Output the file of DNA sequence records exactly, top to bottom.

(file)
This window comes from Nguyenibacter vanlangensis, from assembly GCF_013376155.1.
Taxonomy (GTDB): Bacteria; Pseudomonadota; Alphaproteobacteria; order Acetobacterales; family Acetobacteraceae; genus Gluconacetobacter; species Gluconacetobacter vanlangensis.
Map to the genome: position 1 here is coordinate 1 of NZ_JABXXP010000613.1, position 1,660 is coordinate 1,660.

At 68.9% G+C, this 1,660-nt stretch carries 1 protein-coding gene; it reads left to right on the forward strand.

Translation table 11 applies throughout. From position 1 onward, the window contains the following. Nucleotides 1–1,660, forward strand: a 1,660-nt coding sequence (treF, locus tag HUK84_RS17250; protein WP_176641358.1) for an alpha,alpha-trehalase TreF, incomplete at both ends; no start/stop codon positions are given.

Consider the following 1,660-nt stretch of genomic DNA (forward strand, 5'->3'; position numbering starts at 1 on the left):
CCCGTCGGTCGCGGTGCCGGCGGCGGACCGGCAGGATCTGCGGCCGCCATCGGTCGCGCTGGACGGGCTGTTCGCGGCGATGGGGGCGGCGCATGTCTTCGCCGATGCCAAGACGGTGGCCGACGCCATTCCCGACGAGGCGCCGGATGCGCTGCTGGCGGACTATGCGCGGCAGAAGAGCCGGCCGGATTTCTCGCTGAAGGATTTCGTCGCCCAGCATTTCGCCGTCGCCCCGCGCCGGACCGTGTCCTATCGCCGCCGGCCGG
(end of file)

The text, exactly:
This window comes from Nguyenibacter vanlangensis, from assembly GCF_013376155.1.
Taxonomy (GTDB): Bacteria; Pseudomonadota; Alphaproteobacteria; order Acetobacterales; family Acetobacteraceae; genus Gluconacetobacter; species Gluconacetobacter vanlangensis.
Map to the genome: position 1 here is coordinate 1 of NZ_JABXXP010000613.1, position 1,660 is coordinate 1,660.

At 68.9% G+C, this 1,660-nt stretch carries 1 protein-coding gene; it reads left to right on the forward strand.

Translation table 11 applies throughout. From position 1 onward, the window contains the following. Nucleotides 1–1,660, forward strand: a 1,660-nt coding sequence (treF, locus tag HUK84_RS17250; protein WP_176641358.1) for an alpha,alpha-trehalase TreF, incomplete at both ends; no start/stop codon positions are given.

Consider the following 1,660-nt stretch of genomic DNA (forward strand, 5'->3'; position numbering starts at 1 on the left):
CCCGTCGGTCGCGGTGCCGGCGGCGGACCGGCAGGATCTGCGGCCGCCATCGGTCGCGCTGGACGGGCTGTTCGCGGCGATGGGGGCGGCGCATGTCTTCGCCGATGCCAAGACGGTGGCCGACGCCATTCCCGACGAGGCGCCGGATGCGCTGCTGGCGGACTATGCGCGGCAGAAGAGCCGGCCGGATTTCTCGCTGAAGGATTTCGTCGCCCAGCATTTCGCCGTCGCCCCGCGCCGGACCGTGTCCTATCGCCGCCGGCCGG